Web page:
4610 6 (12) 2.4 GHz 2.9 GHz 4x DDR3-1333 95 W $1219
4607 2.2 GHz N/A 12 MB 4x DDR3-1066 $885
4603 4 (8) 2.0 GHz 10 MB $551
2P Server 2687W 8 (16) 3.1 GHz 3.8 GHz 20 MB 4x DDR3-1600 150 W 2012-03-06 $1885
2690 2.9 GHz 135 W $2057
2680 2.7 GHz 3.5 GHz 130 W $1723
2689 2.6 GHz 3.6 GHz 115 W OEM
2670 3.3 GHz $1552
2665 2.4 GHz 3.1 GHz $1440
2660 2.2 GHz 3.0 GHz 95 W $1329
2658 2.1 GHz 2.4 GHz $1186
2650 2.0 GHz 2.8 GHz $1107
2650L 1.8 GHz 2.3 GHz 70 W
2648L 2.1 GHz $1186
2667 6 (12) 2.9 GHz 3.5 GHz 15 MB 130 W $1552
2640 2.5 GHz 3.0 GHz 4x DDR3-1333 95 W $884
2630 2.3 GHz 2.8 GHz $612
2620 2.0 GHz 2.5 GHz $406
2630L 60 W $662
2628L 1.8 GHz N/A ? OEM
2643 4 (8) 3.3 GHz 3.5 GHz 10 MB 4x DDR3-1600 130 W 2012-03-06 $884
2618L 1.8 GHz N/A 4x DDR3-1066 50 W ? OEM
2609 4 (4) 2.4 GHz 80 W 2012-03-06 $246
2603 1.8 GHz $202
2637 2 (4) 3.0 GHz 3.5 GHz 5 MB 4x DDR3-1600 $884
LGA
1356
2470 8 (16) 2.3 GHz 3.1 GHz 20 MB 1× QPI
DMI 2.0
PCIe 3.0
3x DDR3-1600 95 W 2012-05-14 $1440
2450 2.1 GHz 2.9 GHz $1106
2450L 1.8 GHz 2.3 GHz 70 W
2448L 2.1 GHz $1151
2449L 1.4 GHz 1.8 GHz 50 W OEM
2440 6 (12) 2.4 GHz 2.9 GHz 15 MB 3x DDR3-1333 95 W $834
2430 2.2 GHz 2.7 GHz $551
2420 1.9 GHz 2.4 GHz $388
2430L 2.0 GHz 2.5 GHz 60 W $662
2428L 1.8 GHz 2.0 GHz $628
2418L 4 (8) 2.0 GHz 2.1 GHz 10 MB 50 W $387
2407 4 (4) 2.2 GHz N/A 3x DDR3-1066 80 W $250
2403 1.8 GHz $192
1P Server LGA
2011
1660 6 (12) 3.3 GHz 3.9 GHz 15 MB QPI
DMI 2.0
PCIe 3.0
Up to quad
channel
DDR3-1600
130 W 2012-03-06 $1080
1650 3.2 GHz 3.8 GHz 12 MB $583
1620 4 (8) 3.6 GHz 10 MB $294
1607 4 (4) 3.0 GHz N/A Up to quad
channel
DDR3-1066
$244
1603 2.8 GHz $198
LGA
1356
1428L 6 (12) 1.8 GHz N/A 15 MB 1× QPI
DMI 2.0
PCIe 3.0
3x DDR3-1333 60 W Q2 2012 $395
1410 4 (8) 2.8 GHz 3.2 GHz 10 MB 80 W 2012-05-14
Pentium 1407 2 (2) N/A 5 MB 3x DDR3-1066
1405 1.2 GHz 1.8 GHz 40 W August 2012 $143
1403 2.6 GHz N/A 80 W 2012-05-14
LGA
1155
Xeon E3 1290 4 (8) 3.6 GHz 4.0 GHz 8 MB DMI 2.0
PCIe 2.0
Up to dual
channel
DDR3-1333
95 W 2011-05-29 $885
1280 3.5 GHz 3.9 GHz 2011-04-03 $612
1275 3.4 GHz 3.8 GHz 850 MHz 1350 MHz $339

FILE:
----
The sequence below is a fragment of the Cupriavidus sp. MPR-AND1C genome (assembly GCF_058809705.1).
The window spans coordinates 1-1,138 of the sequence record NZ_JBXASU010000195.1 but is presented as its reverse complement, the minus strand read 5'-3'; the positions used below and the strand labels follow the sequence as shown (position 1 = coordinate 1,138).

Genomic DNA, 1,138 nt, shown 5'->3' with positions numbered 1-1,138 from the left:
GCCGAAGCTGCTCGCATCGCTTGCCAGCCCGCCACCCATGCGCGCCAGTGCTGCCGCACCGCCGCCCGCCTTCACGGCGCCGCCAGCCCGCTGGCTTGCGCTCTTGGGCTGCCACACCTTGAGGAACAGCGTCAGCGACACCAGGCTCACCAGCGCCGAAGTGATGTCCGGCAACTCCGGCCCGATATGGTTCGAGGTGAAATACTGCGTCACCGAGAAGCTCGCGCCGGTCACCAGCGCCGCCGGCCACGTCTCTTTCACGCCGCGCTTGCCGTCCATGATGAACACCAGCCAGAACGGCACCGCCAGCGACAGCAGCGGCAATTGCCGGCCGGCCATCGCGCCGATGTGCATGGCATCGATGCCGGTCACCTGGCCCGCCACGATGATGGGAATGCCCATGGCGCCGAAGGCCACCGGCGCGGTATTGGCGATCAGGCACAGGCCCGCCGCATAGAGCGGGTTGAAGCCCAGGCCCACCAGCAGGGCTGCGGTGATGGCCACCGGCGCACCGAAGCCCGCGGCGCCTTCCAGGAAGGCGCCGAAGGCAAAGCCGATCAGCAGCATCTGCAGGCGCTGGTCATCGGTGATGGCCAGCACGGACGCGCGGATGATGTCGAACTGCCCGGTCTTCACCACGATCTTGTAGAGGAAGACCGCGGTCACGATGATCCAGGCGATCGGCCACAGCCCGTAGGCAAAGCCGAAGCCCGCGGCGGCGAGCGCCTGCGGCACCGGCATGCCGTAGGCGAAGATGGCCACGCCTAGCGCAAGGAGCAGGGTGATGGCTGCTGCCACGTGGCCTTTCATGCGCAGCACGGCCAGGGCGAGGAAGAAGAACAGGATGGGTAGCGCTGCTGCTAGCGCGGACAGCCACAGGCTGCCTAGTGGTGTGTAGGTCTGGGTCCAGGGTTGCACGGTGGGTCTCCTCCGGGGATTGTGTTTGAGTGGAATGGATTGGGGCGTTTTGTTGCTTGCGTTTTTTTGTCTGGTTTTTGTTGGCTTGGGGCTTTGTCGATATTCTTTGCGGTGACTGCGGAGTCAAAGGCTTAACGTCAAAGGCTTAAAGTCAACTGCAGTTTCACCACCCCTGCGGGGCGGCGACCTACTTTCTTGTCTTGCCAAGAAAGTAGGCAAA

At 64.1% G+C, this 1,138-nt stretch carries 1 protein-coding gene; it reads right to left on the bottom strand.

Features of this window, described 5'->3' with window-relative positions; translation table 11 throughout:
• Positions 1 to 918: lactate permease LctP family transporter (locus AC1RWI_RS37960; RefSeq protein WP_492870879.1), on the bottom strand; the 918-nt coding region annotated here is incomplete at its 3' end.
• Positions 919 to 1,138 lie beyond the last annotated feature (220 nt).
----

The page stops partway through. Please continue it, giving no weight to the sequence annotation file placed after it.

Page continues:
1270 N/A 80 W $328
1260L 2.4 GHz 3.3 GHz 650 MHz 1250 MHz 45 W $294
1245 3.3 GHz 3.7 GHz 850 MHz 1350 MHz 95 W $262
1240 N/A 80 W $250
1235 3.2 GHz 3.6 GHz 850 MHz 1350 MHz 95 W $240
1230 N/A 80 W $215
1225 4 (4) 3.1 GHz 3.4 GHz 850 MHz 1350 MHz 6 MB 95 W $194
1220 N/A 8 MB 80 W $189
1220L 2 (4) 2.2 GHz 3 MB 20 W
BGA
1284
1125C 4 (8) 2.0 GHz N/A 8 MB Up to dual
channel
DDR3-1600
40 W May 2012 $444
1105C 1.0 GHz 6 MB 25 W $333
LGA
1155
Pentium 350 2 (4) 1.2 GHz 3 MB Up to dual
channel
DDR3-1333
15 W November 2011 $159

Mobile platform[edit]

  • Core i5-2515E and Core i7-2715QE processors have support for ECC memory and PCI express port bifurcation.
  • All mobile processors, except Celeron and Pentium, use Intel's Graphics sub-system HD 3000 (12 EUs).
Target
Segment
Processor
Branding & Model
Cores /
Threads
CPU Clock rate Graphics Clock rate L3
Cache
TDP Release
Date
Price
(USD)
Motherboard
Normal Turbo
(1C/2C/4C)
Normal Turbo Interface Socket
Extreme Core i7
Extreme
2960XM 4 (8) 2.7 GHz 3.7/3.6/3.4 GHz 650 MHz 1300 MHz 8 MB 55 W 2011-09-04 $1096 *DMI 2.0
*Memory: Up to
dual channel
DDR3-1600 MHz
*PCIe 2.0
Socket G2 /
BGA-1224 (in embedded products)[20]
2920XM 2.5 GHz 3.5/3.4/3.2 GHz 2011-01-05
Performance Core i7 2860QM 2.5 GHz 3.6/3.5/3.3 GHz 45 W 2011-09-04 $568
2820QM 2.3 GHz 3.4/3.3/3.1 GHz 2011-01-05
2760QM 2.4 GHz 3.5/3.4/3.2 GHz 6 MB 2011-09-04 $378
2720QM 2.2 GHz 3.3/3.2/3.0 GHz 2011-01-05
2715QE 2.1 GHz 3.0/2.9/2.7 GHz 1200 MHz
2710QE
2675QM 2.2 GHz 3.1/3.0/2.8 GHz 1200 MHz 2011-10-02 *DMI 2.0
*Memory: Up to
dual channel
DDR3-1333 MHz
*PCIe 2.0
2670QM 1100 MHz
2635QM 2.0 GHz 2.9/2.8/2.6 GHz 1200 MHz 2011-01-05
2630QM 1100 MHz
Mainstream 2640M 2 (4) 2.8 GHz 3.5/3.3 GHz 1300 MHz 4 MB 35 W 2011-09-04 $346 Socket G2 /
BGA-1023 (in embedded products)[20]
2620M 2.7 GHz 3.4/3.2 GHz 2011-02-20
2649M 2.3 GHz 3.2/2.9 GHz 500 MHz 1100 MHz 25 W
2629M 2.1 GHz 3.0/2.7 GHz $311
2655LE 2.2 GHz 2.9/2.7 GHz 650 MHz 1000 MHz $346
2677M 1.8 GHz 2.9/2.6 GHz 350 MHz 1200 MHz 17 W 2011-06-20 $317
2637M 1.7 GHz 2.8/2.5 GHz $289